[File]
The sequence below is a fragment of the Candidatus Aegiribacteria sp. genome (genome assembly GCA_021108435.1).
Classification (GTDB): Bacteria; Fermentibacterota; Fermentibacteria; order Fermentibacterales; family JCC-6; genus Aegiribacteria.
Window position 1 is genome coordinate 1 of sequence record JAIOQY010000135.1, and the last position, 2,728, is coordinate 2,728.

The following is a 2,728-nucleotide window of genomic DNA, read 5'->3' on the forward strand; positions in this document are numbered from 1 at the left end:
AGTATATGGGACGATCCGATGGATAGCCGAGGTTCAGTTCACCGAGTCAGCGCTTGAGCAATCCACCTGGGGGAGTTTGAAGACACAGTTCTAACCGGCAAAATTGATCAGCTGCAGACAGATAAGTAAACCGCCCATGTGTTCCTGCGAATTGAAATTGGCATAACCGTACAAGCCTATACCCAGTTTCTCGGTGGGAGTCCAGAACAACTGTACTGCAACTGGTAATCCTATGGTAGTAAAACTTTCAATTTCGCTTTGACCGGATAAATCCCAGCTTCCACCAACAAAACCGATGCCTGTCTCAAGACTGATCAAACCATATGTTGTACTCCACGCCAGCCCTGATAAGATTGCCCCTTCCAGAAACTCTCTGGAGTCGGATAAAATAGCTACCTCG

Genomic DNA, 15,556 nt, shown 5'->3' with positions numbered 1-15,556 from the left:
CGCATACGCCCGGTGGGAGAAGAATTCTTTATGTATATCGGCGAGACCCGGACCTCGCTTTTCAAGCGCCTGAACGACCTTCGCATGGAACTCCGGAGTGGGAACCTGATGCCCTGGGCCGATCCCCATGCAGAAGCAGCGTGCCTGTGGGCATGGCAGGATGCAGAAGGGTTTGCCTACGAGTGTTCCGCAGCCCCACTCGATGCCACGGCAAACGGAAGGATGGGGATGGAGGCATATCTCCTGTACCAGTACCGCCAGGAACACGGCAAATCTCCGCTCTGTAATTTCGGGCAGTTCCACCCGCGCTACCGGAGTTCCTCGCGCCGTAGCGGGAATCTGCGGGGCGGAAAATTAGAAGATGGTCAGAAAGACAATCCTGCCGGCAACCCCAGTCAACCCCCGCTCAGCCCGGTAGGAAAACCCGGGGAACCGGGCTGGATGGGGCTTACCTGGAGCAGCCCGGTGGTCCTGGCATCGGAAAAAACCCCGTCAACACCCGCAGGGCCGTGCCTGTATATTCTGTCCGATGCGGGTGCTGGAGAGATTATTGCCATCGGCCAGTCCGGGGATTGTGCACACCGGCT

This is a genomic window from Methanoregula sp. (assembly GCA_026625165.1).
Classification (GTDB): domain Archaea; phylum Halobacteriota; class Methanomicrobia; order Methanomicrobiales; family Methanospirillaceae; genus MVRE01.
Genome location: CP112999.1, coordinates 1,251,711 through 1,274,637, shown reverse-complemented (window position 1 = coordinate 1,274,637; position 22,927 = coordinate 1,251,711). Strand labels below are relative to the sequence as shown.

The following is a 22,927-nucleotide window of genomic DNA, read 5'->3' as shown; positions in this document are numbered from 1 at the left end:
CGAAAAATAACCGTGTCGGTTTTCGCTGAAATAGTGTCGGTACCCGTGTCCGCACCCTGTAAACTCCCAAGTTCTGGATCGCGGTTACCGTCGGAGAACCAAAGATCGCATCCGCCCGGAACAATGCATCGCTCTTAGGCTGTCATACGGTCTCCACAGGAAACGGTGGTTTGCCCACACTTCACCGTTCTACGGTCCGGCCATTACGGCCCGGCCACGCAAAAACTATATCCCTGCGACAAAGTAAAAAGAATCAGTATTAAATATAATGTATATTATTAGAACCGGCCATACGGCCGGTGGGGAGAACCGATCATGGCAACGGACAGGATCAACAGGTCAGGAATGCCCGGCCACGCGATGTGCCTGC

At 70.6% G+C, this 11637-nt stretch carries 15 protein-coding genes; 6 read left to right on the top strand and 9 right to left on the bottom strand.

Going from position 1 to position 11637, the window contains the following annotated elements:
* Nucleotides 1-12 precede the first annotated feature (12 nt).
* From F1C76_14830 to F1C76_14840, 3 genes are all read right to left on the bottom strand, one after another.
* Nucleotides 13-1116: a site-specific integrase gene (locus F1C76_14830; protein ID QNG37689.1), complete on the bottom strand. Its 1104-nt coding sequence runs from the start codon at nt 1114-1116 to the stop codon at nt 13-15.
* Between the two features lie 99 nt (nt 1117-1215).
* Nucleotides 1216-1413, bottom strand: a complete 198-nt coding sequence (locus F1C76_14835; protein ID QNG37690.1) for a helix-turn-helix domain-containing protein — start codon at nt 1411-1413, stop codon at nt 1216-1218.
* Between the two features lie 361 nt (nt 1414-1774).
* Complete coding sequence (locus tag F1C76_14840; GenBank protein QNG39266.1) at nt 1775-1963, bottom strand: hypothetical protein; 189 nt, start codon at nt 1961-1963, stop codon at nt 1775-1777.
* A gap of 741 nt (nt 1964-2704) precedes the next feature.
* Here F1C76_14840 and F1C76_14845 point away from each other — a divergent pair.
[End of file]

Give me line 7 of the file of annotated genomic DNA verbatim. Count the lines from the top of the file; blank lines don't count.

CGCATACGCCCGGTGGGAGAAGAATTCTTTATGTATATCGGCGAGACCCGGACCTCGCTTTTCAAGCGCCTGAACGACCTTCGCATGGAACTCCGGAGTGGGAACCTGATGCCCTGGGCCGATCCCCATGCAGAAGCAGCGTGCCTGTGGGCATGGCAGGATGCAGAAGGGTTTGCCTACGAGTGTTCCGCAGCCCCACTCGATGCCACGGCAAACGGAAGGATGGGGATGGAGGCATATCTCCTGTACCAGTACCGCCAGGAACACGGCAAATCTCCGCTCTGTAATTTCGGGCAGTTCCACCCGCGCTACCGGAGTTCCTCGCGCCGTAGCGGGAATCTGCGGGGCGGAAAATTAGAAGATGGTCAGAAAGACAATCCTGCCGGCAACCCCAGTCAACCCCCGCTCAGCCCGGTAGGAAAACCCGGGGAACCGGGCTGGATGGGGCTTACCTGGAGCAGCCCGGTGGTCCTGGCATCGGAAAAAACCCCGTCAACACCCGCAGGGCCGTGCCTGTATATTCTGTCCGATGCGGGTGCTGGAGAGATTATTGCCATCGGCCAGTCCGGGGATTGTGCACACCGGCT